Technique: Left F vs. Forked F

As a result of Band this past year, I’ve been increasingly exposed to music written in the flat scales, notably Bb Major and Eb Major.  Being a still relatively new student to oboe, the question I’ve arrived at is: play left F or just fork it?

A couple of months ago, I decided with my teacher to forego the forked F and use only the left F.  While this has definitely made things easier in passages and particularly sight reading, it sometimes does not seem to make sense or be the easiest.  This I’ve found especially when going from Eb to F and vice-versa, while left F makes lots of sense to utilize when jumping from D to F and back.  So I decided to take a poll on Reddit to see what observations others would have on the topic.

While there were not lots of replies, the majority favor using the left F in almost all circumstances, the primary reason being resonance.  Below are a few of the posted comments:

“I’ve found left F to be much more in tune for me, so I use that when I can and leave forked F as a last resort. This seemed to be a common thing with the other oboists around me too. It really depends on the notes around it though, and how much work my pinky is already doing…”

“For longer/sustained notes, use left F unless it’s impossible or extremely uncomfortable. Forked F is usually sharper and its tone is airy and less resonant than left/right F. If the notes are shorter, the difference won’t be noticeable, so it won’t really matter which one you use…”

“I use left F whenever an E-natural is in proximity and forked F most of the rest of the time.”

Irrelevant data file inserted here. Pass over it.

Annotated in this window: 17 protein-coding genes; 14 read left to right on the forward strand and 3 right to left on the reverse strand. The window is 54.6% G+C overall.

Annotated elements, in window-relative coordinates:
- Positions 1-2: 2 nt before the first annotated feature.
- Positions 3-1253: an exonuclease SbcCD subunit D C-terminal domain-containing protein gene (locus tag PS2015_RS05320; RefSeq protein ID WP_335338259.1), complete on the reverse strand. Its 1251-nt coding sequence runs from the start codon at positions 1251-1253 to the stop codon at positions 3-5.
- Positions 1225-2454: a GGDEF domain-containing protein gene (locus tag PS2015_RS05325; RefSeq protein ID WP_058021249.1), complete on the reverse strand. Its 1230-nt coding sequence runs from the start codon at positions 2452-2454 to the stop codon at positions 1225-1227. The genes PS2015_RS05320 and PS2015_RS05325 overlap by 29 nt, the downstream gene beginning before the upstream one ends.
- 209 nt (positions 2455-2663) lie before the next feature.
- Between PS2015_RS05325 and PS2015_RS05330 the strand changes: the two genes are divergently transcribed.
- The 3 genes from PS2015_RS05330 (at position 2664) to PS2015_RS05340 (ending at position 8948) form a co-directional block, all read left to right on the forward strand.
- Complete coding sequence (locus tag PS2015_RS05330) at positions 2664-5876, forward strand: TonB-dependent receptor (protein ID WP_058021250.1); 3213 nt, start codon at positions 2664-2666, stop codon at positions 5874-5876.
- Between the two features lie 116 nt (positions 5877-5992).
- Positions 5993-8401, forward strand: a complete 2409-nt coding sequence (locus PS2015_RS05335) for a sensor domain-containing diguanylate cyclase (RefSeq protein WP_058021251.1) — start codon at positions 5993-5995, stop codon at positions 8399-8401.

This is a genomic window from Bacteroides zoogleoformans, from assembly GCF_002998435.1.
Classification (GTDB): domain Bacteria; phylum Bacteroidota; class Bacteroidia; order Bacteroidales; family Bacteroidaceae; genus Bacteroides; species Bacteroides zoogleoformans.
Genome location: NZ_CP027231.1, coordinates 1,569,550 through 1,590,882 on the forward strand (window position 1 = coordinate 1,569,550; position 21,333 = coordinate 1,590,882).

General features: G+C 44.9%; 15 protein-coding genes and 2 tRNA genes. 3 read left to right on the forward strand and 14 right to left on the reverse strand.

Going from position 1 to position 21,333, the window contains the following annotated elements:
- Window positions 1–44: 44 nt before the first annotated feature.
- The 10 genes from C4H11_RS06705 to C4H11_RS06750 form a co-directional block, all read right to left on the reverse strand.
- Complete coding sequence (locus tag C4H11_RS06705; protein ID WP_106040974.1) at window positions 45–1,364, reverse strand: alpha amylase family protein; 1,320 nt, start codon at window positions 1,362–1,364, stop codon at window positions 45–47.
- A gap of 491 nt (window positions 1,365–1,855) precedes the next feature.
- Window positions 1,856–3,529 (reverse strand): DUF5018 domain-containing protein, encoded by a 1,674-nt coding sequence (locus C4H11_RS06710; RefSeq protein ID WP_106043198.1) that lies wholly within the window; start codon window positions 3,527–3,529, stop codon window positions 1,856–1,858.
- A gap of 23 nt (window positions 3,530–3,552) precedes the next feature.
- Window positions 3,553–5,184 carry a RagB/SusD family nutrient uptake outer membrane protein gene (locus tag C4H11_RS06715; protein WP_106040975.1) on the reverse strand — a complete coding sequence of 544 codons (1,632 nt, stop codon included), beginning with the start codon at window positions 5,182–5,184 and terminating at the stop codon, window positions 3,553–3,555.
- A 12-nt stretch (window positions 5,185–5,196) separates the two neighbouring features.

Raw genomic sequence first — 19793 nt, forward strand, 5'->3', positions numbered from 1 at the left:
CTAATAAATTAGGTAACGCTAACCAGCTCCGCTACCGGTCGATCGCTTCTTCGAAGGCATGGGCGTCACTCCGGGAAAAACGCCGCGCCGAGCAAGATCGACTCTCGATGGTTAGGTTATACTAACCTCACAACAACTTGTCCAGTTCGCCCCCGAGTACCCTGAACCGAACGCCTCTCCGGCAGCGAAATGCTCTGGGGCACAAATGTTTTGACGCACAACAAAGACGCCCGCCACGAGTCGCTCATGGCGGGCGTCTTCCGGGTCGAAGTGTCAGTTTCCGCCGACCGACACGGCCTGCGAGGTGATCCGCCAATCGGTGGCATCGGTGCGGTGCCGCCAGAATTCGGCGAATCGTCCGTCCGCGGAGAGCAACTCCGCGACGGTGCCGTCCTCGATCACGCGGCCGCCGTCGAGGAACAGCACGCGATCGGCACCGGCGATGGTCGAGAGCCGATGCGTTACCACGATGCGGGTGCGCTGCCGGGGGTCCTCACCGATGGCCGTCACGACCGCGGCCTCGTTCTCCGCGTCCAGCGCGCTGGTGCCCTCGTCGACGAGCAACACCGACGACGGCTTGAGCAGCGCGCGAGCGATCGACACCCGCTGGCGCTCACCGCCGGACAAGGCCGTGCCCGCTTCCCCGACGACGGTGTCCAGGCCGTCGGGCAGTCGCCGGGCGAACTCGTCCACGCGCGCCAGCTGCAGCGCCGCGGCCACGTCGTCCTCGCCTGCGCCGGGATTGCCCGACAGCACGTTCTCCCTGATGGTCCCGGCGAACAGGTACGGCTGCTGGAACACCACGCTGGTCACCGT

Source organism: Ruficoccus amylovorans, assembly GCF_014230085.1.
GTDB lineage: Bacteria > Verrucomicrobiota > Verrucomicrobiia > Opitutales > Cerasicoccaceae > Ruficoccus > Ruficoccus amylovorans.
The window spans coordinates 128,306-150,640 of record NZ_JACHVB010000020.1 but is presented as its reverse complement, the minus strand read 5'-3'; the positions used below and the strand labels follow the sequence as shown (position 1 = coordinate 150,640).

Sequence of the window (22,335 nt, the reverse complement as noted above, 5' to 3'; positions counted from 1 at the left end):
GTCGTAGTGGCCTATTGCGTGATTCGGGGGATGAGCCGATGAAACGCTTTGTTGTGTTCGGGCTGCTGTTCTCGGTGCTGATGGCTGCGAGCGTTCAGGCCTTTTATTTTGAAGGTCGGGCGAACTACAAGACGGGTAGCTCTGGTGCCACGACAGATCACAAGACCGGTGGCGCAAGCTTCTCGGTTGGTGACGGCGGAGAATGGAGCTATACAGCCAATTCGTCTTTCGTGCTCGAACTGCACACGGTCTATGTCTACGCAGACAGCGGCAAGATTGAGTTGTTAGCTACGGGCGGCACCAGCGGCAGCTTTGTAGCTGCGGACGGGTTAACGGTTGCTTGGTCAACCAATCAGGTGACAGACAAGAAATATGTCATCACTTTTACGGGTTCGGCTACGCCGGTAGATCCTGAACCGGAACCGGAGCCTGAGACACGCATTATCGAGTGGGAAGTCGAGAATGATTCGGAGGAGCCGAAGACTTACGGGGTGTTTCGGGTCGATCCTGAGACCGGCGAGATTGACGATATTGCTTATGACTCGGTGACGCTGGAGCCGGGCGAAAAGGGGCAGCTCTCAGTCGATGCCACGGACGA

“I avoid forked F like the plague…”

Notice the commentary on resonance.  The left F does indeed sound more in tune and resonates better, clearer, and stronger.  The forked F sounds weaker, shallow, almost hollow.  I’ve found that, for short notes, holding down the Eb key while playing the forked F makes the notes sound more full, but also a bit sharper.  I think it sounds better, but it also complicates fingering that much more, by having to plant the pinkie, which is not bad when transitioning from Eb to F.  One person did comment on this technique:

“Some of that depends on the oboe. If it has a forked F resonance key, then holding down Eb will make the F ungodly sharp. It doesn’t matter how good something sounds if it plays a quarter tone out…”

On my Loree, it makes it a bit sharper, but I don’t think it’s “ungodly sharp.”  But that being said, left F definitely is where it’s at for overall resonance.  The question then becomes, how does it work within the passage being played, and just how busy is your left pinkie already?  Sometimes, it’s just naturally easier to fork the F, and as one cited, on short notes, it likely doesn’t make that much of a difference tonally.  AS for me, I will continue to utilize left F as much as possible when I cannot play the natural F fingering.  How about you?

 

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